THE BEDROCK CRITICAL ZONE NETWORK

Understanding the feedbacks connecting bedrock geology to CZ structure and function. "What happens at depth doesn't stay at depth."

HEADING INTO THE FIELD

Students and postdocs heading out at the South Carolina Piedmont site.

THE SEISMIC SOURCE

Ben pauses between hammer swings during seismic refraction work.

BUILDING THE "VIRTUAL CZ"

Wynnie Avent measures the acoustic velocity of saprolite.

RADAR IN THE PIEDMONT

Ivan Rabak uses ground-penetrating radar to elucidate CZ structure.

ELECTRICAL DATA

Leon Li lays out cable for electrical resistivity measurements.

DEPLOYING ELECTRODES

Undergrad Kaycee Lallatin deploys electrodes for a resistivity survey.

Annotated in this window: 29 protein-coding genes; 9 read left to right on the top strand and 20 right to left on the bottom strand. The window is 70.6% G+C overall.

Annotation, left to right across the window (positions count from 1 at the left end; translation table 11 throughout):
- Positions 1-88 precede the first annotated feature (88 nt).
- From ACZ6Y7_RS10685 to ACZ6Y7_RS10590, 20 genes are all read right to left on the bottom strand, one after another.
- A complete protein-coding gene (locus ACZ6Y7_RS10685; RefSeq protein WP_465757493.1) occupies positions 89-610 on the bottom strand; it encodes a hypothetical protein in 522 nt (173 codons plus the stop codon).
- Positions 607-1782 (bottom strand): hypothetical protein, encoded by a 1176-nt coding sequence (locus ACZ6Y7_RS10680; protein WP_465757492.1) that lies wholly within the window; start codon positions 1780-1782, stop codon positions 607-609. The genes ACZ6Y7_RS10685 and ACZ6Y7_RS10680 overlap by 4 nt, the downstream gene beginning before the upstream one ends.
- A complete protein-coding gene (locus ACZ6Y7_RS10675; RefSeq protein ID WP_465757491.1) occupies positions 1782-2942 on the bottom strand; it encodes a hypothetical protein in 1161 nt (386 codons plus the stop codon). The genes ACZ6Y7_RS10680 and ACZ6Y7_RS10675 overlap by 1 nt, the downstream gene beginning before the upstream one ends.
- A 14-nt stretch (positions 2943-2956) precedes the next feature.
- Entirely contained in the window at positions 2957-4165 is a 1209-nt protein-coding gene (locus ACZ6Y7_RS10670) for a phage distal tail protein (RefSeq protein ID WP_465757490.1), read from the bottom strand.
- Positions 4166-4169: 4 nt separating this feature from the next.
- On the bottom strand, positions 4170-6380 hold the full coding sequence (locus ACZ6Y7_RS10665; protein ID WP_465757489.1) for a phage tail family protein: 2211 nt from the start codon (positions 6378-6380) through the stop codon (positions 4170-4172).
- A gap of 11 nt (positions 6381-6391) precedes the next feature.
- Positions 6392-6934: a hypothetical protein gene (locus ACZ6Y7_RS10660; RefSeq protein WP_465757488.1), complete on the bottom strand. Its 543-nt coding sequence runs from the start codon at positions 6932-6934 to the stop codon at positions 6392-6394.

READY TO HAMMER

Undergraduate student Skye Bensel has her hammer at the ready.

WHERE WE'RE WORKING

Eight Bedrock Sites

Our eight sites cover a wide range of climatic and bedrock conditions, in nearly all possible combinations, and therefore span a wide range in predicted subsurface weathering patterns. For example, there are sites with differing bedrock composition but similar climate, topography, and bedrock fracture density, and there are humid and semi-arid sites with similar subsurface stress fields, leading to differing predictions about the depth and degree of weathering and how it varies across hillslopes. Thus our study design allows us to isolate and explore the effects of individual lithologic and climatic controls on CZ processes.

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